by Ronda Conger ‧ RELEASE DATE: Oct. 13, 2015
Easy-reading thoughts to ponder in an eye-catching design.
In her energetic self-help debut, Conger offers familiar ideas for personal improvement and success.
Like many others on the shelf, this perkier-than-thou book believes in the power of positive thinking. Splashed with bold color designs and action photographs of people—like a woman with outstretched arms in a field of bright yellow flowers—Conger’s exuberant pep talk feels like a warm and fuzzy motivational poster. Many of the colorful pictures include inspirational quotes, such as these attributed to Estée Lauder: “I never dreamed about success. I worked for it.” Indeed, hard work and grit are the cornerstones of Conger’s message, one often tinged with humor. A photo of a pretty young woman asleep in bed is accompanied by the message, “GET THE F*@% OUT OF BED.” Conger also jokingly compares the Broadway musical Annie to her own “hard knock life.” When Conger was 3, her mother died, and she had a turbulent adolescence. But she didn’t let hardship stop her from reaching her goals. This slim, easy-to-flip volume offers familiar concepts for self-improvement, such as becoming a more loving person (the author suggests smiling at cashiers) and learning gratitude. Conger’s upbeat kaleidoscope of advice isn’t a step-by-step guide, but it does have some usable ideas. For example, to cultivate a grateful heart, Conger suggests sending 10 thank-you cards to people and keeping a “gratitude journal.” Likewise, she recommends Dr. B.J. Fogg’s “Tiny Habits” (and reading for four minutes a day) to foster positive life habits. The author’s voice is friendly, and she sometimes addresses readers directly when making a point: e.g., “Are you ready for it?” She also offers book recommendations, like Smile and Move by Sam Parker, and thought-provoking items, such as the “How Not To Be Thankful” poster by Mark Russell available on her website. Readers looking for in-depth discussion might not be sated, but those without a lot of reading time can find inspiration in Conger’s quick, cheerful words.Easy-reading thoughts to ponder in an eye-catching design.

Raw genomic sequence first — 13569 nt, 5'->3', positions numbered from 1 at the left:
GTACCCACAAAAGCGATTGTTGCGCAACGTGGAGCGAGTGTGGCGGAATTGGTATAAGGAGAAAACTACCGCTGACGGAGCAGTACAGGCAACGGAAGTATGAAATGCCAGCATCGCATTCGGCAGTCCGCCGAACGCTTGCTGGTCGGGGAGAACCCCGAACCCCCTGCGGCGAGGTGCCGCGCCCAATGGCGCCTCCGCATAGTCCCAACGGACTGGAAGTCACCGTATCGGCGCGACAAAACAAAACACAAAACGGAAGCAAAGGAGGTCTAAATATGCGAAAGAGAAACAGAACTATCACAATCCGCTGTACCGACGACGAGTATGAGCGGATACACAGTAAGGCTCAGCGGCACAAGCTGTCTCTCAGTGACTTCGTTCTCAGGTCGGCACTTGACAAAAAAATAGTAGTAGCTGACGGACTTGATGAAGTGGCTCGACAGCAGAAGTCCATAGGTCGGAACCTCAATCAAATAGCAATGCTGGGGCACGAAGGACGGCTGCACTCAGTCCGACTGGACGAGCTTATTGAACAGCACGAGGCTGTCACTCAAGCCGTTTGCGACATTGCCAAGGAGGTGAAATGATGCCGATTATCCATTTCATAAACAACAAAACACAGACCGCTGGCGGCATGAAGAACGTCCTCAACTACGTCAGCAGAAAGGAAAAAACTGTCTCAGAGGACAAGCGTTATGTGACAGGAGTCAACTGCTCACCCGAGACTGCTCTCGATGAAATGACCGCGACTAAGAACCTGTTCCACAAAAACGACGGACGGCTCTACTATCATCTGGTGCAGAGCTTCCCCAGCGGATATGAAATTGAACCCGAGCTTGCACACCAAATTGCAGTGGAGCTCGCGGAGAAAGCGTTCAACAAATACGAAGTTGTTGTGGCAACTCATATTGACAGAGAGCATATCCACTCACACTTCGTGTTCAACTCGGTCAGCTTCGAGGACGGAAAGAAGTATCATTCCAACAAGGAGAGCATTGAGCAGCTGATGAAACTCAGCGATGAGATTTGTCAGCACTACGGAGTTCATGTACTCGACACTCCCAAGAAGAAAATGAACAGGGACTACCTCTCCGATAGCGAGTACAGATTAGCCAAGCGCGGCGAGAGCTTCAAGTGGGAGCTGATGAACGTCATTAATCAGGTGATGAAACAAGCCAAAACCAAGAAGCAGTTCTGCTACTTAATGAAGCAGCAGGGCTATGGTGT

Pub Date: Oct. 13, 2015
Page Count: 164
Review Posted Online: Aug. 20, 2015
Review Program: Kirkus Indie
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by Glennon Doyle ‧ RELEASE DATE: March 10, 2020
Doyle offers another lucid, inspiring chronicle of female empowerment and the rewards of self-awareness and renewal.
Awards & Accolades
New York Times Bestseller
More life reflections from the bestselling author on themes of societal captivity and the catharsis of personal freedom.